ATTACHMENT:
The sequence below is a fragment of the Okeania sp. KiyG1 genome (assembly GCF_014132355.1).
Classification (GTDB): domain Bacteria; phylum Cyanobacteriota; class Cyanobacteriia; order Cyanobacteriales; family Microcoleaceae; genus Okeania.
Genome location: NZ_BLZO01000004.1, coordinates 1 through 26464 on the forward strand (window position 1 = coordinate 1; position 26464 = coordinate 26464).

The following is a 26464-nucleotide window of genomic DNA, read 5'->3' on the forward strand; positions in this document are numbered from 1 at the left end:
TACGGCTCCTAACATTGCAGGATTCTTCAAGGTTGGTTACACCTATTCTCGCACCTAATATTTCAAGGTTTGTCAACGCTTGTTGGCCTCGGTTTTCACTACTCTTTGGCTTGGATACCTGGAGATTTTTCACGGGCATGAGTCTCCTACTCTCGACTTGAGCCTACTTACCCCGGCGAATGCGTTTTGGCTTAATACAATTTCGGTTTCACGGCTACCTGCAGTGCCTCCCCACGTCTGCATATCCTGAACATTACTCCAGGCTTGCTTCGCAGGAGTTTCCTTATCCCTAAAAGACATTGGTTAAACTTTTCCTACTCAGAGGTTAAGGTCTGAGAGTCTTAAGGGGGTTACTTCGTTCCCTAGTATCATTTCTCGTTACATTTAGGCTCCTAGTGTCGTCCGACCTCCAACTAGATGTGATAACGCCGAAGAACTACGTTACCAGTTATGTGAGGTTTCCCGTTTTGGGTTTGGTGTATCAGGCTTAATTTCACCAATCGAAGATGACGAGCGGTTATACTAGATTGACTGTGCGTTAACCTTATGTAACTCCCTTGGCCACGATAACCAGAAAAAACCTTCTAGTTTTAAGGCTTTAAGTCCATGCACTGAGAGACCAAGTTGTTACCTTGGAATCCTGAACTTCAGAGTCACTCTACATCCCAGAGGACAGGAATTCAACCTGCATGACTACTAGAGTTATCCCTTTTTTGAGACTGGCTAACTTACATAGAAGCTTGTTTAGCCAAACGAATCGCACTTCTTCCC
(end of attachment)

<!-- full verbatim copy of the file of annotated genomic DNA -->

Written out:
The sequence below is a fragment of the Okeania sp. KiyG1 genome (assembly GCF_014132355.1).
Classification (GTDB): domain Bacteria; phylum Cyanobacteriota; class Cyanobacteriia; order Cyanobacteriales; family Microcoleaceae; genus Okeania.
Genome location: NZ_BLZO01000004.1, coordinates 1 through 26464 on the forward strand (window position 1 = coordinate 1; position 26464 = coordinate 26464).

The following is a 26464-nucleotide window of genomic DNA, read 5'->3' on the forward strand; positions in this document are numbered from 1 at the left end:
TACGGCTCCTAACATTGCAGGATTCTTCAAGGTTGGTTACACCTATTCTCGCACCTAATATTTCAAGGTTTGTCAACGCTTGTTGGCCTCGGTTTTCACTACTCTTTGGCTTGGATACCTGGAGATTTTTCACGGGCATGAGTCTCCTACTCTCGACTTGAGCCTACTTACCCCGGCGAATGCGTTTTGGCTTAATACAATTTCGGTTTCACGGCTACCTGCAGTGCCTCCCCACGTCTGCATATCCTGAACATTACTCCAGGCTTGCTTCGCAGGAGTTTCCTTATCCCTAAAAGACATTGGTTAAACTTTTCCTACTCAGAGGTTAAGGTCTGAGAGTCTTAAGGGGGTTACTTCGTTCCCTAGTATCATTTCTCGTTACATTTAGGCTCCTAGTGTCGTCCGACCTCCAACTAGATGTGATAACGCCGAAGAACTACGTTACCAGTTATGTGAGGTTTCCCGTTTTGGGTTTGGTGTATCAGGCTTAATTTCACCAATCGAAGATGACGAGCGGTTATACTAGATTGACTGTGCGTTAACCTTATGTAACTCCCTTGGCCACGATAACCAGAAAAAACCTTCTAGTTTTAAGGCTTTAAGTCCATGCACTGAGAGACCAAGTTGTTACCTTGGAATCCTGAACTTCAGAGTCACTCTACATCCCAGAGGACAGGAATTCAACCTGCATGACTACTAGAGTTATCCCTTTTTTGAGACTGGCTAACTTACATAGAAGCTTGTTTAGCCAAACGAATCGCACTTCTTCCC